Oregon DHS Response to Seattle Times’ Appeal for Murray Records

“It upsets me that I didn’t remember,” he said. “I’m not trying to be deceitful or anything like that.  It hurts my validity.”

The other man was Simpson’s foster provider for about a month, the records show.

Simpson is one of four men who have publicly accused Murray of sexual abuse decades ago when they were teenagers.  Heckard claimed Murray started paying him for sex in 1986, when Heckard was a drug-addicted 15-year-old.  Lloyd Anderson and Lavon Jones also separately allege Murray paid them for sex as teenagers.

In May, Murray’s personal spokesman, Jeff Reading, provided The Times with copies of several statements from people who supported Murray when Simpson first made his allegations in 1984.

Reading said he was providing the information because “there is an existing body of evidence that rebuts and contradicts what Jeff has said.”

The statements were given by people who had counseled or taken in Simpson and described him as emotionally unstable and Murray as having tried hard to help.

One couple, who took Simpson on weekend outings, told a Murray defense investigator Simpson didn’t respond well to discipline and in his early teens “seemed to be very obsessed with the fear of being a homosexual.”

The couple believed the boy’s sex-abuse allegation “was nothing more (than) Jeff acting up” and “striking back” for “some form of rejection.”

Another statement, from a counselor who had worked with Simpson at Murray’s request, said the teenager previously had claimed sexual abuse.

The counselor said “he recalled a telephone call in which Jeff alleged that Ed had forced him into sex and paid for it,” he told Murray’s defense investigators.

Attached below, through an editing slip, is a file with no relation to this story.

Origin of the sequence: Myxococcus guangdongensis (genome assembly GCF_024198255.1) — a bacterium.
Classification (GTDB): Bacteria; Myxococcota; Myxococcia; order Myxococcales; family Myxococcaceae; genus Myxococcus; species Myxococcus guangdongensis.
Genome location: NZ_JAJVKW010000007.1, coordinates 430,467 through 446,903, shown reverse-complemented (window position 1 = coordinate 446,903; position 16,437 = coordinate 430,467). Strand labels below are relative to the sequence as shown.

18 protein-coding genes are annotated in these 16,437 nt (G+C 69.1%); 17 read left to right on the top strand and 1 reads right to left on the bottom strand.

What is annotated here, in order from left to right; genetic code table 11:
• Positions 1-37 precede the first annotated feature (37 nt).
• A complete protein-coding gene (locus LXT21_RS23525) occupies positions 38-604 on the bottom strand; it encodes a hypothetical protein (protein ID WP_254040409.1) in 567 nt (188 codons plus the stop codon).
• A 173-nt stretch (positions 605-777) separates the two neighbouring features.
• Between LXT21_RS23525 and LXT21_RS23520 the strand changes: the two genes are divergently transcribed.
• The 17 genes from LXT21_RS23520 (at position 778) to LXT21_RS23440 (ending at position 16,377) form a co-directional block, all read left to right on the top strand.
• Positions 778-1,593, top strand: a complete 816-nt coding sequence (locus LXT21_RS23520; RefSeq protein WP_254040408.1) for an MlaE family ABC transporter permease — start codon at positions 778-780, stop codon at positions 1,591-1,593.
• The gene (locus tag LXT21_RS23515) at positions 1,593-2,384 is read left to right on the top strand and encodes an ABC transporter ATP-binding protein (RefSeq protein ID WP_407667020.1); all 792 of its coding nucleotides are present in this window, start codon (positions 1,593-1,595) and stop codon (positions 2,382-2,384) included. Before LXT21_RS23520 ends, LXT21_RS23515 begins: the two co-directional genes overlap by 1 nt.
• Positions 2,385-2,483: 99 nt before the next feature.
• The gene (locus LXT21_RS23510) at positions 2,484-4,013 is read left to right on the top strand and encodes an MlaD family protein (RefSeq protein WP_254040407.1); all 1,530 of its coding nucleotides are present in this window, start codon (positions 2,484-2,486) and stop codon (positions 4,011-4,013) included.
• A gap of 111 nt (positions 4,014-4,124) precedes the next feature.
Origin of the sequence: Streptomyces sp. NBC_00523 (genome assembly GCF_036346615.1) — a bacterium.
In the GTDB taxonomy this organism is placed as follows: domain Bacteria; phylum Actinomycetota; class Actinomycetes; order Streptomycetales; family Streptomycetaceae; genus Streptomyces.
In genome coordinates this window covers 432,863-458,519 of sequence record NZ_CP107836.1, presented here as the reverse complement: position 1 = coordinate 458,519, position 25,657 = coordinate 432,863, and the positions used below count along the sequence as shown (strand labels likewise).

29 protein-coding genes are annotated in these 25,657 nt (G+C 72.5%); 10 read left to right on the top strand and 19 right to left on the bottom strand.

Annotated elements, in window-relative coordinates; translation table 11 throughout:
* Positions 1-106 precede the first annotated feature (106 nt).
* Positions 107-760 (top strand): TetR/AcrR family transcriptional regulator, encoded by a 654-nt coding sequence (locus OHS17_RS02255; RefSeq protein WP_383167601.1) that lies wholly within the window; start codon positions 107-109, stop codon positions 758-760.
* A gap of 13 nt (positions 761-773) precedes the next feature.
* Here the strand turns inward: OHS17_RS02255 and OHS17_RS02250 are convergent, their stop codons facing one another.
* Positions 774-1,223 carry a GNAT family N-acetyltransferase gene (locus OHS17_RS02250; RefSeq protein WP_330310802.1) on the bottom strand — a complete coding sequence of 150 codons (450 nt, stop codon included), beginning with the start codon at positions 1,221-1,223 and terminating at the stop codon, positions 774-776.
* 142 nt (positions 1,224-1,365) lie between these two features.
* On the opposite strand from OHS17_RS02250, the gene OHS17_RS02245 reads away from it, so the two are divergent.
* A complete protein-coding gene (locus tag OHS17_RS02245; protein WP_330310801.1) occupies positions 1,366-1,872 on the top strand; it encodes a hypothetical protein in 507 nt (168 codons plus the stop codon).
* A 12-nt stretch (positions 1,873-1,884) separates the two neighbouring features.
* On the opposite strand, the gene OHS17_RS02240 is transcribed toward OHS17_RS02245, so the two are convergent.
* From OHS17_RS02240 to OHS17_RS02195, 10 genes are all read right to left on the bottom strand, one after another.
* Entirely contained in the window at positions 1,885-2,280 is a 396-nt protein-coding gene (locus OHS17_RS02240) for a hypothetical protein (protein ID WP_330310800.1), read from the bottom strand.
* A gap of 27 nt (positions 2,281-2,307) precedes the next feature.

The counselor dismissed Simpson’s claim, saying “he did not believe that allegation at the time, and found it to be completely irrational.”

Some of the same statements were included in the state foster records released to The Times this month.  The CPS investigator considered them before making her finding.

Murray said the CPS report doesn’t accurately reflect what happened, noting other important records from Simpson’s foster file and the D.A. inquiry that no longer exist would illustrate Simpson’s destructive behavior.

“He got angry at every foster parent that he’d ever been involved with,” Murray said.

In interviews, Simpson has acknowledged his troubled youth, drug problems and lengthy criminal record, including a 10-year prison term.

He also has signed several waivers to allow authorities to release his private counseling and other records.

In June, after Heckard withdrew his lawsuit, Murray held a news conference at City Hall to declare he’d been vindicated.  The mayor also told reporters the media hadn’t gone far enough in seeking information that would demonstrate his innocence in the Simpson case.

“All those records exist,” Murray said.  “Also, that a prosecutor and grand jury investigated it and didn’t pursue it, all those facts exist.”

When reminded Thursday of his statements criticizing the press for not pursuing more records, Murray responded: “But you cherry-pick records.  You cherry-pick records.”

In the Saturday night letter, Murray’s attorney Heekin also said, “The Seattle Times … seeks to reinvestigate the case, to take the place of law enforcement and the District Attorney’s Office, act as judge and jury without a full vetting and disclosure of the facts that were available to law enforcement in 1984, rewrite history, and mislead the public.”